Unwired 2010 post-mortem (Part I)

May 31st, 2010 | by Chan Chi-Loong

Firstly, a big thank you to all the fans and supporters of our scrappy little blog here.

Thanks to all the attendees who took the time and effort to come down to Techgoondu’s first indepedent and wireless event UNWIRED last Thursday 27 May at the Singapore Management University.

Time for a little shameless plug here.

Organised by chief goondu Alfred Siew, the event was a success due to the excellent crowd and overall quality of speakers. Registered attendees numbered over a hundred-odd, and there were lots of friends from both media and PR in attendance. For a first-time event that no one had heard of a month and a half back, it certainly met and exceeded some of our attendees’ expectations.

Said Daniel Goh, PR and media manager at Samsung Asia, and owner of the excellent start-up blog YoungUpstarts: “I’m quite surprised with the crowd. They actually asked a lot of questions!”

There were so many questions being asked that time overran on many of the sessions on that day.

Alf will probably add on a blog post on this baby of his, but I thought I would do a quick wrap-up of the “Mobile applications: the future driver of wireless technologies?” panel that I moderated.

The panelists were:

  • Manish Ladha, head of mobile services for consumer and online at Microsoft
  • Winston Goh, product marketing manager for Samsung’s mobile phones division
  • Turochas ‘T’ Faud, director of business development of Skype, Asia Pacific
  • Alex Tan, deputy director of product development at M1

It was a diverse bunch on stage — there was a telco, a mobile handset maker, a software platform company, and an online services company represented — but the questions that were asked by the audience were equally diverse and intriguing.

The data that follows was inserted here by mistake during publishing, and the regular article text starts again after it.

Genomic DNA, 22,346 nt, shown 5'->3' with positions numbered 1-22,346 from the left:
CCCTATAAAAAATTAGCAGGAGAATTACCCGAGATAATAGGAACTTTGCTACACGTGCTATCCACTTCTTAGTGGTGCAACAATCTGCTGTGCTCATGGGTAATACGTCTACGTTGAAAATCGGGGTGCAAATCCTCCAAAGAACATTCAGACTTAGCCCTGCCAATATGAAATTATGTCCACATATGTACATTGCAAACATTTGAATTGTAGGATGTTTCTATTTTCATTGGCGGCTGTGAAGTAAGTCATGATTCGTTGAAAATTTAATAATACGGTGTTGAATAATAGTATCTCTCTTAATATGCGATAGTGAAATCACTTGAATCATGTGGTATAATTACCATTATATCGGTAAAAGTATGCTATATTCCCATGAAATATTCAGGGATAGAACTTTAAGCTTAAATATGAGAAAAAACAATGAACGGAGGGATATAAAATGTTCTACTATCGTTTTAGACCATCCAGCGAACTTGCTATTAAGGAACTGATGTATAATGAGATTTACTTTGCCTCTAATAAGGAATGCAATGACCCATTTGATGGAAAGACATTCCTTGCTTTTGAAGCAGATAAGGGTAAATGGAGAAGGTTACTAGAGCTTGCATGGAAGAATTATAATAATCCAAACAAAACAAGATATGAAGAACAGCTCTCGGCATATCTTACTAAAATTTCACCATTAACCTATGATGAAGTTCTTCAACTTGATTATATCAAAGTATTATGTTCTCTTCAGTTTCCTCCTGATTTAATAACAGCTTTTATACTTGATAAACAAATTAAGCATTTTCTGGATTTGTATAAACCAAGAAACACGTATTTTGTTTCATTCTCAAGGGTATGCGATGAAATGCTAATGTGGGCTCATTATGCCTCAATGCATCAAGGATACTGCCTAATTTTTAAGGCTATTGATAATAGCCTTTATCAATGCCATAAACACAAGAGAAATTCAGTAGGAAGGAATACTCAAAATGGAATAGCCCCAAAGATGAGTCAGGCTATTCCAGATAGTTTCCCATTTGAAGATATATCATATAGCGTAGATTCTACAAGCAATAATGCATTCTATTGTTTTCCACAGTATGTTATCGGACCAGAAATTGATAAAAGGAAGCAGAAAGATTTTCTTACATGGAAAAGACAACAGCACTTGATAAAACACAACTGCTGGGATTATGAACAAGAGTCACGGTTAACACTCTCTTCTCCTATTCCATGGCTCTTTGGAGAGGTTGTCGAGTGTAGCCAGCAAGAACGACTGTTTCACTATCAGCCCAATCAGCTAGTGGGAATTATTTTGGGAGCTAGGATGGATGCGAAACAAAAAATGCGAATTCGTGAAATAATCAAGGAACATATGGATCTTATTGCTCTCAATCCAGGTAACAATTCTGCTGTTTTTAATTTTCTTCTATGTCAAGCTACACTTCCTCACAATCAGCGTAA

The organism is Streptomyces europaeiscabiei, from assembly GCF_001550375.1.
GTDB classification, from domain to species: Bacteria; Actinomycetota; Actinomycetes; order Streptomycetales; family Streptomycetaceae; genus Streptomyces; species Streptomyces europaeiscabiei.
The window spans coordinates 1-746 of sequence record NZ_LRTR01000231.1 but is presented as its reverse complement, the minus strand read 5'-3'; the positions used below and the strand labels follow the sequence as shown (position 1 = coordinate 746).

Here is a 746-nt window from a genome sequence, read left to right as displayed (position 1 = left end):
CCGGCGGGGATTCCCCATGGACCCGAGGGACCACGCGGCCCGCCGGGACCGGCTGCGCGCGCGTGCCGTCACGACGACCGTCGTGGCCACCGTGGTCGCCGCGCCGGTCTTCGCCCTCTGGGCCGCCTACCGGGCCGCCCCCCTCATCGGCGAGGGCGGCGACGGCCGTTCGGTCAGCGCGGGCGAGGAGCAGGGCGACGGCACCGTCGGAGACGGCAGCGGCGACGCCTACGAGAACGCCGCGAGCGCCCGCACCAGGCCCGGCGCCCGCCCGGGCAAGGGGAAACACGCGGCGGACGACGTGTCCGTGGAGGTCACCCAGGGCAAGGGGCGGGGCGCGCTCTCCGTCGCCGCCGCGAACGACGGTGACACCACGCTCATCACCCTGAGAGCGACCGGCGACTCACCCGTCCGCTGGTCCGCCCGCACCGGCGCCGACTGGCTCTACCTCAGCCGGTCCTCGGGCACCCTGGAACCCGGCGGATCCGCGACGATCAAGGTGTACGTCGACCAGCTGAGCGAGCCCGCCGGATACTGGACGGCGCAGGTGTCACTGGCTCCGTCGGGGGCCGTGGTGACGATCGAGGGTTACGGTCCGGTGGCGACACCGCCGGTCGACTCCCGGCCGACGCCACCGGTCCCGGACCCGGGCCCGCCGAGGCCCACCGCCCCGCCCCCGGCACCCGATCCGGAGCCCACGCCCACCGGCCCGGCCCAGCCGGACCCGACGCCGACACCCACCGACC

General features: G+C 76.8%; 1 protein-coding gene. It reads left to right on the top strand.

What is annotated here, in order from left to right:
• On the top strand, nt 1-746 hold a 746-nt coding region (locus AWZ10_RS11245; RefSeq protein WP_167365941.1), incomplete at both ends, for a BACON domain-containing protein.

For example, Dionne Phay from Navteq, a mapping services company, wanted to know what the panelists thought about location based services (LBS). Manish from Microsoft was bullish on potential advertising revenue, whilst both Winston (Samsung) and Alex (M1) cited regulatory issues with various different governments. Alex said that although M1 saw more LBS being sold, LBS business models based on ad revenue streams were still low for now.

Another interesting question from the floor was pitched at M1 and Samsung: Which mobile platforms should start-ups look at first?

The questioner cited the difficulties start-ups have in terms of limited manpower. Given the lack of resources, it may be better to focus on one platform rather than allocating one or two developers per platform, and “being spread too thin” amongst the Apple iPhone, Android, Symbian, Windows Mobile and other platforms.

Both M1 and Samsung gave interesting answers. Basically, it was “sign a NDA” with me and then we’ll reveal stats about the markets and industries that can help you decide where to focus your energy on.

Winston from Samsung also cautioned about looking just at statistics. Past results are not predictors of future events, and sometimes gut feel and making a bet you believe will pay off is more important, he said.

For example, when Samsung Mobile launched the Omnia in Singapore in 2008, many people felt Samsung was crazy to spend so much money to market a high-end phone. The marketing research had pointed that the Omnia was not a mass market phone — it was catered to power users — and money should go to mass market models instead.

Instead, Winston and his team stuck with the Omnia because they believed it was a good phone. And in the end the Omnia outsold every other Samsung model in Singapore that year, vindicating their marketing spend.

Winston also advised developers not to just look at high-end phones that require lots of data usage and ignore the low-end ones.

“You’ll be surprised at some of the revenue streams coming in from GSM applications,” he said.

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